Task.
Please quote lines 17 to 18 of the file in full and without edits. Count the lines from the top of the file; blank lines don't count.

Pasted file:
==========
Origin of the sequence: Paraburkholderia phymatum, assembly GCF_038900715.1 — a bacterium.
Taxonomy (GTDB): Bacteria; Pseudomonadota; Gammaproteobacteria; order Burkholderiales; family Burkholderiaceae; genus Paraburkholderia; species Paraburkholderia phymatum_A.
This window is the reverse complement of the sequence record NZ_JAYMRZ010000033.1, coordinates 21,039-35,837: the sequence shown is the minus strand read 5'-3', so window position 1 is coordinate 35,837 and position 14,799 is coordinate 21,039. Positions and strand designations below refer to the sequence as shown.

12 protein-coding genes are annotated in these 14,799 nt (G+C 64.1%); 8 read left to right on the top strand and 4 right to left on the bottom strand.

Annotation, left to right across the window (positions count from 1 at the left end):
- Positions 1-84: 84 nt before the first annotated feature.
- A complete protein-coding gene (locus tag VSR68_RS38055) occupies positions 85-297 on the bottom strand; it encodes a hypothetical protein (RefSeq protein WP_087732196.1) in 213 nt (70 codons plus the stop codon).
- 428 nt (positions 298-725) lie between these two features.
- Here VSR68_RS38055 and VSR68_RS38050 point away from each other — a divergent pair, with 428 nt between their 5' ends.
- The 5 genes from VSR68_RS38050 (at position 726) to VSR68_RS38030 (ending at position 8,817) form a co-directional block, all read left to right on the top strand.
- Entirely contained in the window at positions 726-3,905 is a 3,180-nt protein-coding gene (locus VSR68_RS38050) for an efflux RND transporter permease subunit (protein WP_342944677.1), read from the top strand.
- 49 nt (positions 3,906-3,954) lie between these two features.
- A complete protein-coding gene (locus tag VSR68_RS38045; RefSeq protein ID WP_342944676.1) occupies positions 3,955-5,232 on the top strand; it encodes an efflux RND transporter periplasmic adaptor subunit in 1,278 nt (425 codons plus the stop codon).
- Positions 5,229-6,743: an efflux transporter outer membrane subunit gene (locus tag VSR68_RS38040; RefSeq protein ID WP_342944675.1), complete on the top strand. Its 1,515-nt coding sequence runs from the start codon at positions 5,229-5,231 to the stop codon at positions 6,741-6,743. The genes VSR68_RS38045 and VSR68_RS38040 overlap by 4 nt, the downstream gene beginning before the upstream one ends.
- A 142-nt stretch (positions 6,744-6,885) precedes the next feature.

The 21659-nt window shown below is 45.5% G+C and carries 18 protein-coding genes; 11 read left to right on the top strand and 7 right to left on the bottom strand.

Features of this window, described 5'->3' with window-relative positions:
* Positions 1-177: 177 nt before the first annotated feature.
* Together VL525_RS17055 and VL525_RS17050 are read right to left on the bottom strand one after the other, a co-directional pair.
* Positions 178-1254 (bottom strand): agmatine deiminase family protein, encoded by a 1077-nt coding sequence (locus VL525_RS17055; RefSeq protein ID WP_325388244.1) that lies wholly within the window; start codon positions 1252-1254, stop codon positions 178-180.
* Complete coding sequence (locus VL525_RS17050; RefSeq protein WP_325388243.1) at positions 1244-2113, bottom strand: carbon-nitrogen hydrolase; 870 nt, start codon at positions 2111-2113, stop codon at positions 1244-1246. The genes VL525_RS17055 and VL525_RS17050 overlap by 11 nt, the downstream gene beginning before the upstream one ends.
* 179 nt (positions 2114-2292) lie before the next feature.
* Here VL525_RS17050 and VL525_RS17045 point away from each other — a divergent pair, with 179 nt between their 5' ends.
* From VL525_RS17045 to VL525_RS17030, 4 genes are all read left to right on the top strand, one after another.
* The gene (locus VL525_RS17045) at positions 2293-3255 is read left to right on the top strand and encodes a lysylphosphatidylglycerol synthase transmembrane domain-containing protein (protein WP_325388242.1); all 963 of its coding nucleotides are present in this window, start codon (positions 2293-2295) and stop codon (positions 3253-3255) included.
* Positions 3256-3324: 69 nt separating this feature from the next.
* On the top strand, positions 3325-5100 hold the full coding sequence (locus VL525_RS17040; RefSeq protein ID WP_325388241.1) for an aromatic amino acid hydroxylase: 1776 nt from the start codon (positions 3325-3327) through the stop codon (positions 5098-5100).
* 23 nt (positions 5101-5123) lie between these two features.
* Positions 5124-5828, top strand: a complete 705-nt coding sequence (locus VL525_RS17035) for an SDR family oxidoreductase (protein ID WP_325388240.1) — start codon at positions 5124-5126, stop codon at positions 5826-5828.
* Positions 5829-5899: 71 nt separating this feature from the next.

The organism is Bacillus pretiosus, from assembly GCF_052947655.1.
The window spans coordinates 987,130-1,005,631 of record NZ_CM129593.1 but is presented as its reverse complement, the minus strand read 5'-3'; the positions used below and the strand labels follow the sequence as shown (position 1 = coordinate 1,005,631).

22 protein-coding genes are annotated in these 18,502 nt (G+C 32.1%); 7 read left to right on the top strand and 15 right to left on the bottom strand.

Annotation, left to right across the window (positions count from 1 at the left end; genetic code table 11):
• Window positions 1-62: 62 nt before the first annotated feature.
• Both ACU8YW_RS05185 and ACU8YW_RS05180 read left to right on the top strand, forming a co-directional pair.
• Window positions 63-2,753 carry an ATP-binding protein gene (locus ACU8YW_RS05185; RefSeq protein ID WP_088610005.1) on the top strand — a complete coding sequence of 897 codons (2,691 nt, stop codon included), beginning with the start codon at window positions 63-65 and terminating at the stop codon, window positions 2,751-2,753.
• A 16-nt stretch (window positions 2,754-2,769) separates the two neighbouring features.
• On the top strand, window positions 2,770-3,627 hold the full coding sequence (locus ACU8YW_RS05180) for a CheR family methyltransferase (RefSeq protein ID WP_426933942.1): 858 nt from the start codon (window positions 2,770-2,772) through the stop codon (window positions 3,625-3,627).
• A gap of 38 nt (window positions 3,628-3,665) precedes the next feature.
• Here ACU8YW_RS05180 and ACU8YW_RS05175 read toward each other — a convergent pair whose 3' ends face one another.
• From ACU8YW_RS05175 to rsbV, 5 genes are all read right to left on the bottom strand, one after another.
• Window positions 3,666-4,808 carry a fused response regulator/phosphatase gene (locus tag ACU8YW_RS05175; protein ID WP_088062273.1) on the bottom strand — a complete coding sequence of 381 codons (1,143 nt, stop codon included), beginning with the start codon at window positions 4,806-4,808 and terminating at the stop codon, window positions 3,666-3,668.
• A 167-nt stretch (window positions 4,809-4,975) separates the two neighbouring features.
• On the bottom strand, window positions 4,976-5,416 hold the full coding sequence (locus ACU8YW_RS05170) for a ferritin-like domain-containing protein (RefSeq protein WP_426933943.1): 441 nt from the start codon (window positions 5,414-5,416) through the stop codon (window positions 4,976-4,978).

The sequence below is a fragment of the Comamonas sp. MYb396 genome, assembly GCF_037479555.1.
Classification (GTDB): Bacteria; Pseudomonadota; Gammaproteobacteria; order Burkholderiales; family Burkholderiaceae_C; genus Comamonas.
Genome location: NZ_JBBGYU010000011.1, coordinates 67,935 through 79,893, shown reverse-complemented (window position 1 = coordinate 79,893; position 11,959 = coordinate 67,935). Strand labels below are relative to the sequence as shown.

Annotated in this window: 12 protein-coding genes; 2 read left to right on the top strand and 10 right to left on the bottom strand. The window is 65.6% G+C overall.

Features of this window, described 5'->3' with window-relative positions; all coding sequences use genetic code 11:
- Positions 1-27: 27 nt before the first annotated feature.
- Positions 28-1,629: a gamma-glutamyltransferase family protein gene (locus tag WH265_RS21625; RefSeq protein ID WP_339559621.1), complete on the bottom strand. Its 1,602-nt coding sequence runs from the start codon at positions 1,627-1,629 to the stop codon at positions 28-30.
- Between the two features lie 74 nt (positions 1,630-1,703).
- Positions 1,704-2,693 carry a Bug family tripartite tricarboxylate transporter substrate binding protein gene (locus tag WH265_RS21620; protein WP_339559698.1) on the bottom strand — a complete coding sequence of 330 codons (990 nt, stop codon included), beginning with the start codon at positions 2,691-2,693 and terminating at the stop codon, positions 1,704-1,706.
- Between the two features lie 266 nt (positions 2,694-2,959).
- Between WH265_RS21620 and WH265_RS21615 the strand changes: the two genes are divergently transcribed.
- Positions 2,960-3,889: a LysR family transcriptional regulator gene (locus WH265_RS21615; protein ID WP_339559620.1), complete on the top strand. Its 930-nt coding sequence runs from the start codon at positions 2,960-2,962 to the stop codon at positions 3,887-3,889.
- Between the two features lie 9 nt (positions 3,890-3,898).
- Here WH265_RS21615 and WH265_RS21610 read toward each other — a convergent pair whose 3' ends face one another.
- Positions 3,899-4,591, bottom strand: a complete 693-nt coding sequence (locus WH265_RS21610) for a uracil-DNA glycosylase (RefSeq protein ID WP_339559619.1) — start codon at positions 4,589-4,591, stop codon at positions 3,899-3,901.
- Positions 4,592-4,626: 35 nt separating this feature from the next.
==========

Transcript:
Features of this window, described 5'->3' with window-relative positions:
* Positions 1-177: 177 nt before the first annotated feature.